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Materials Science for a Grad. Degree

  1. May 1, 2013 #1
    Any advice on a chem major/math minor going into materials science grad degree?

    Most helpful curriculums?
    How deep should you take physics/math in undergrad?
    Job Outlooks/what kind of work expected?
    Is it really a safe jump for a chem major?
    Will it be easy to push away from chem and more into the physics/math stuff?

    I find chemistry unsatisfying.. especially analytical/lab tech work.
    I'm not very bright in math/physics but the material more rewarding at the end of the day.

    Relevant side question:
    Why do so many physics classes not supply a wealth of worked out problems?

    Every time I go to study I slave over foolish mistakes that stop me from learning 10 x the material I could be learning.

    I understand that problem solving is important in physics but I personally think that training students to see the methods of working through problems can be very effective rather than deliberately hiding them from the students. Maybe it's just my school, but we aren't even given the solutions after we get our corrected exams. This is baloney because not everyone has time to chase down the professor every time they have a question. Not to mention large classes and one professor makes it near impossible to get one-on-one help.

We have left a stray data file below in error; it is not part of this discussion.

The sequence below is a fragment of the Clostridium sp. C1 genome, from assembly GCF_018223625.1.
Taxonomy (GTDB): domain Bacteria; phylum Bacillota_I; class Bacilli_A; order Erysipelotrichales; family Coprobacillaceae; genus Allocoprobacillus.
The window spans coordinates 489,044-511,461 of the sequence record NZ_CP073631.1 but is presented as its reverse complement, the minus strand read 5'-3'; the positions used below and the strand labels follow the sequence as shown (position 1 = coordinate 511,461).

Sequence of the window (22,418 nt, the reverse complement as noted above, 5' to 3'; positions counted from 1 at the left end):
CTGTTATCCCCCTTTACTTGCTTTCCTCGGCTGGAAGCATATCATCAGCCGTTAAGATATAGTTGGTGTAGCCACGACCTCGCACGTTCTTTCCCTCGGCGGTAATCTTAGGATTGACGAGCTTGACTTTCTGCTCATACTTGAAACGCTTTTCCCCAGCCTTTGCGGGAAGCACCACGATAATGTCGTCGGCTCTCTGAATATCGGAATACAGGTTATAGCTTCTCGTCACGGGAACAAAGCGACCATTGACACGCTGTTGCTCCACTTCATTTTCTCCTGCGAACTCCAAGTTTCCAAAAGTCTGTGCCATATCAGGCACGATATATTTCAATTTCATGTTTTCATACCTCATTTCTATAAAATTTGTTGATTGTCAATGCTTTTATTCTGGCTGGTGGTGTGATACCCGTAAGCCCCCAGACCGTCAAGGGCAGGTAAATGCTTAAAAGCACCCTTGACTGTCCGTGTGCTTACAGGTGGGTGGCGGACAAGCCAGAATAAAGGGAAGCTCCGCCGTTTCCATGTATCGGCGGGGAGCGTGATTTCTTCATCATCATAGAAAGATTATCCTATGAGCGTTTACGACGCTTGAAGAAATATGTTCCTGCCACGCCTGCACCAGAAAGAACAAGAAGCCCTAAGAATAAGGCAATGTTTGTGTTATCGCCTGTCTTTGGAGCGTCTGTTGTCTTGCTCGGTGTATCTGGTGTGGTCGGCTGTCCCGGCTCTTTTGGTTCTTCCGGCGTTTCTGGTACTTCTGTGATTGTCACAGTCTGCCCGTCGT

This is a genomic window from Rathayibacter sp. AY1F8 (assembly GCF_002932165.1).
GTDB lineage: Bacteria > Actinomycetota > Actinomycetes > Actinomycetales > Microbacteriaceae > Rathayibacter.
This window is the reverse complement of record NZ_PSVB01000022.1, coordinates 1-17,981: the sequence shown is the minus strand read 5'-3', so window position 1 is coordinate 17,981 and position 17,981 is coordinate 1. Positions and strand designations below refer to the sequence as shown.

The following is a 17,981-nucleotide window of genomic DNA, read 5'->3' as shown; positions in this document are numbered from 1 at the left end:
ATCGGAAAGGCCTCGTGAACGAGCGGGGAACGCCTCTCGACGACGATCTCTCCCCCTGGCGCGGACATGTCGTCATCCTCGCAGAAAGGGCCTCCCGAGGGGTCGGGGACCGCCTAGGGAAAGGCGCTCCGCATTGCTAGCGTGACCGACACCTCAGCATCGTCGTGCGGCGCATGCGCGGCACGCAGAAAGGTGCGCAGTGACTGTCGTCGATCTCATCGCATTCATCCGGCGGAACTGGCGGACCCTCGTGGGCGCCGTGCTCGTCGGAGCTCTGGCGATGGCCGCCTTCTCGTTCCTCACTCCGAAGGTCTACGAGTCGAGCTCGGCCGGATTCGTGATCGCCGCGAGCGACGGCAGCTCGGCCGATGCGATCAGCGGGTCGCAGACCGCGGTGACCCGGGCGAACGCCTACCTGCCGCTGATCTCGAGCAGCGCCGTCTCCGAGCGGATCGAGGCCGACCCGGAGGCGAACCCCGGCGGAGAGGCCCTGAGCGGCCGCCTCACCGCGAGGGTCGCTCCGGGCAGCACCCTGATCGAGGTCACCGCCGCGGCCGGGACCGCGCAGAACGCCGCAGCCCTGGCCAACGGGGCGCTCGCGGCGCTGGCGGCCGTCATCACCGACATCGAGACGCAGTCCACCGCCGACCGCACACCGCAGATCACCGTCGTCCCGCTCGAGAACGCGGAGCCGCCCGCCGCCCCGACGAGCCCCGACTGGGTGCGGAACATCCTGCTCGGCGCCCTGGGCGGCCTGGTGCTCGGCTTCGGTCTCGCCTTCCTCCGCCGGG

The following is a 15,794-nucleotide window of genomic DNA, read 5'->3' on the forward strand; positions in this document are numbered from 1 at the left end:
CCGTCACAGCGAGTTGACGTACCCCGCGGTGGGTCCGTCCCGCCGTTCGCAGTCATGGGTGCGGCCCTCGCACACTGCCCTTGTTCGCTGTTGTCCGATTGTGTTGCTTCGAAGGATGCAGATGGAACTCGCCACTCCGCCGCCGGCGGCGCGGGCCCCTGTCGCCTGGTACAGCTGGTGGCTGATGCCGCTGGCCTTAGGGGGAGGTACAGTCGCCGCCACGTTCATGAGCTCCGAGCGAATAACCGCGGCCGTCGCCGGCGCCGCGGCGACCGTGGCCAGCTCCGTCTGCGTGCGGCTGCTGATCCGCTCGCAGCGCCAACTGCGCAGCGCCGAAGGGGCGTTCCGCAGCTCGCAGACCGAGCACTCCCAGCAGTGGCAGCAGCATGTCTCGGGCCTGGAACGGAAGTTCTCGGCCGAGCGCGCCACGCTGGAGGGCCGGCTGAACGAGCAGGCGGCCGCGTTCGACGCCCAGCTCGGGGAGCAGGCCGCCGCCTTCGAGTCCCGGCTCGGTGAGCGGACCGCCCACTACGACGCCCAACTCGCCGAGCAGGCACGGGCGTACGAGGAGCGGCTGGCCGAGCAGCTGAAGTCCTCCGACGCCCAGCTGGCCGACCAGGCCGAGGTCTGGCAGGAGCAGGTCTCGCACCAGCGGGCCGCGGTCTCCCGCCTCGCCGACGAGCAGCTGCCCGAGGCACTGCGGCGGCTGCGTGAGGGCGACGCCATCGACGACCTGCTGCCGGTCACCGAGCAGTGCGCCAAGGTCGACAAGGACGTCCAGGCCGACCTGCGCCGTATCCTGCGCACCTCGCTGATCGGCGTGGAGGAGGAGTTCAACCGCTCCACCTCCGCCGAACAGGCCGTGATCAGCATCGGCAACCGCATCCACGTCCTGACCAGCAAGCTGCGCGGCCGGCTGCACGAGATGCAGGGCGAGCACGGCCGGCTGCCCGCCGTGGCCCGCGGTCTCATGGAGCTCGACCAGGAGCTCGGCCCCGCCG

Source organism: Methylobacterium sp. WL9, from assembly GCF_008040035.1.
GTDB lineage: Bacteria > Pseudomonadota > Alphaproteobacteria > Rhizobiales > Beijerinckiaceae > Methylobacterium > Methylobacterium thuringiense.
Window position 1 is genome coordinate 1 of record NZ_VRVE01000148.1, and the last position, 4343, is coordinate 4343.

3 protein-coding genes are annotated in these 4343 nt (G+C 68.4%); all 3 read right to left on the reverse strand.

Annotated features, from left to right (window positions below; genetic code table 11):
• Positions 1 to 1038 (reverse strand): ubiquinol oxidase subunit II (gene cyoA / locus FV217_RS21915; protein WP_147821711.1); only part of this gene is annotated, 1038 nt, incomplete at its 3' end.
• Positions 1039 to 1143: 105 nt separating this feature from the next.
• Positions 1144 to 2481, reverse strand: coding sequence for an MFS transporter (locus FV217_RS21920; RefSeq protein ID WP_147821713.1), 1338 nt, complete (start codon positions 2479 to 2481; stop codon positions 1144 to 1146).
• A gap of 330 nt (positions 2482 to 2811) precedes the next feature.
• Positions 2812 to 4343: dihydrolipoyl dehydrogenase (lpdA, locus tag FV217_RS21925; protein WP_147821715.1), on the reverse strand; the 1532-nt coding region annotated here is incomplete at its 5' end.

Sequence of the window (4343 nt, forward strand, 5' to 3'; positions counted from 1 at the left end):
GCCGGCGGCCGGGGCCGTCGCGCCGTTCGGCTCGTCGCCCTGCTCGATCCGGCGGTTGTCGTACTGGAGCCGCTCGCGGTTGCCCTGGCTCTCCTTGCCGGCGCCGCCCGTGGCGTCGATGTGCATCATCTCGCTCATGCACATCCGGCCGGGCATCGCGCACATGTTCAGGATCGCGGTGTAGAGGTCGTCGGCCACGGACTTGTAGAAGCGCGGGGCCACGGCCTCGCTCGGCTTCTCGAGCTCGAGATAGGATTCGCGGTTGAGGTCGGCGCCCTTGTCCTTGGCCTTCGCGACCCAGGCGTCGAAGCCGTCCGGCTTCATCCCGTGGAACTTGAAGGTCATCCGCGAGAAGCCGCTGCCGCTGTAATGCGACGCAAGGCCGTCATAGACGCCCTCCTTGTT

2. jcsd
  3. May 1, 2013 #2
    Problem solving comes with practice. Spending class time to solve problems or go over homework is often wasteful. You should be able to look at your exams and figure out why your incorrect answers are wrong. Talk to other students if the professor is not available.
  4. May 1, 2013 #3
    I completely agree that using class time for problem solving and homework is a waste of time.

    I don't agree that students don't have access to solutions to completed homework/exams/quizzes. Sure talking to professors and other students is super important in training for the world of science but some students are more focused on learning physics in the early stages -- rather than playing social games.
    Last edited: May 1, 2013
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